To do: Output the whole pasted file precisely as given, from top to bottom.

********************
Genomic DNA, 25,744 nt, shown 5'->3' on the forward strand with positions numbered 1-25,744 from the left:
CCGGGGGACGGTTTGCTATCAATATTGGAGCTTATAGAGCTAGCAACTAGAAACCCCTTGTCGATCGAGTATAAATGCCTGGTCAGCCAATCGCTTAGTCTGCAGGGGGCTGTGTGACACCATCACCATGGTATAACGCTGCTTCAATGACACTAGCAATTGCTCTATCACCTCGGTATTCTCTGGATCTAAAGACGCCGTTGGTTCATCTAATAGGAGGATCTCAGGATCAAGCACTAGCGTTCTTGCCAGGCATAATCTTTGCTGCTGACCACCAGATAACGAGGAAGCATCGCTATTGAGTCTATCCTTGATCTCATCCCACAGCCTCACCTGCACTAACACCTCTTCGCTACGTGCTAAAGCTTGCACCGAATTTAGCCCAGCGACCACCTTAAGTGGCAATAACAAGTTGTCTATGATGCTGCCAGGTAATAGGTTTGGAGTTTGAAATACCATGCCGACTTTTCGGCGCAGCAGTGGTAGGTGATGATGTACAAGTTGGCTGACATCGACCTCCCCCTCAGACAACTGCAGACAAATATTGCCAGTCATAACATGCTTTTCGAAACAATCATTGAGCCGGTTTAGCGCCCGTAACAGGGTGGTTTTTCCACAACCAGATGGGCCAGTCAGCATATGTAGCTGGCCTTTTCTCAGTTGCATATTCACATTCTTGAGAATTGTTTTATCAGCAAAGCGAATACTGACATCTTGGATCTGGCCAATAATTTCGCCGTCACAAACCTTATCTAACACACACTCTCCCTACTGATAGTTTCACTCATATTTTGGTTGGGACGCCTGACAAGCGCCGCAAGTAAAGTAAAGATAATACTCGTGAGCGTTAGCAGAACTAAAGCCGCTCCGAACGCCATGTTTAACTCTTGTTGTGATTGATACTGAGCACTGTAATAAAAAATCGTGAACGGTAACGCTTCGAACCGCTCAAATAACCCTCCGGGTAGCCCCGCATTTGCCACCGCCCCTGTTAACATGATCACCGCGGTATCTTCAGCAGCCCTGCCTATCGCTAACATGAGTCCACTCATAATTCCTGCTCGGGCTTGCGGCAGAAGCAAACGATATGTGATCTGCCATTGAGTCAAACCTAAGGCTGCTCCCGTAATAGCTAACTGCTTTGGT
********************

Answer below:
Genomic DNA, 25,744 nt, shown 5'->3' on the forward strand with positions numbered 1-25,744 from the left:
CCGGGGGACGGTTTGCTATCAATATTGGAGCTTATAGAGCTAGCAACTAGAAACCCCTTGTCGATCGAGTATAAATGCCTGGTCAGCCAATCGCTTAGTCTGCAGGGGGCTGTGTGACACCATCACCATGGTATAACGCTGCTTCAATGACACTAGCAATTGCTCTATCACCTCGGTATTCTCTGGATCTAAAGACGCCGTTGGTTCATCTAATAGGAGGATCTCAGGATCAAGCACTAGCGTTCTTGCCAGGCATAATCTTTGCTGCTGACCACCAGATAACGAGGAAGCATCGCTATTGAGTCTATCCTTGATCTCATCCCACAGCCTCACCTGCACTAACACCTCTTCGCTACGTGCTAAAGCTTGCACCGAATTTAGCCCAGCGACCACCTTAAGTGGCAATAACAAGTTGTCTATGATGCTGCCAGGTAATAGGTTTGGAGTTTGAAATACCATGCCGACTTTTCGGCGCAGCAGTGGTAGGTGATGATGTACAAGTTGGCTGACATCGACCTCCCCCTCAGACAACTGCAGACAAATATTGCCAGTCATAACATGCTTTTCGAAACAATCATTGAGCCGGTTTAGCGCCCGTAACAGGGTGGTTTTTCCACAACCAGATGGGCCAGTCAGCATATGTAGCTGGCCTTTTCTCAGTTGCATATTCACATTCTTGAGAATTGTTTTATCAGCAAAGCGAATACTGACATCTTGGATCTGGCCAATAATTTCGCCGTCACAAACCTTATCTAACACACACTCTCCCTACTGATAGTTTCACTCATATTTTGGTTGGGACGCCTGACAAGCGCCGCAAGTAAAGTAAAGATAATACTCGTGAGCGTTAGCAGAACTAAAGCCGCTCCGAACGCCATGTTTAACTCTTGTTGTGATTGATACTGAGCACTGTAATAAAAAATCGTGAACGGTAACGCTTCGAACCGCTCAAATAACCCTCCGGGTAGCCCCGCATTTGCCACCGCCCCTGTTAACATGATCACCGCGGTATCTTCAGCAGCCCTGCCTATCGCTAACATGAGTCCACTCATAATTCCTGCTCGGGCTTGCGGCAGAAGCAAACGATATGTGATCTGCCATTGAGTCAAACCTAAGGCTGCTCCCGTAATAGCTAACTGCTTTGGT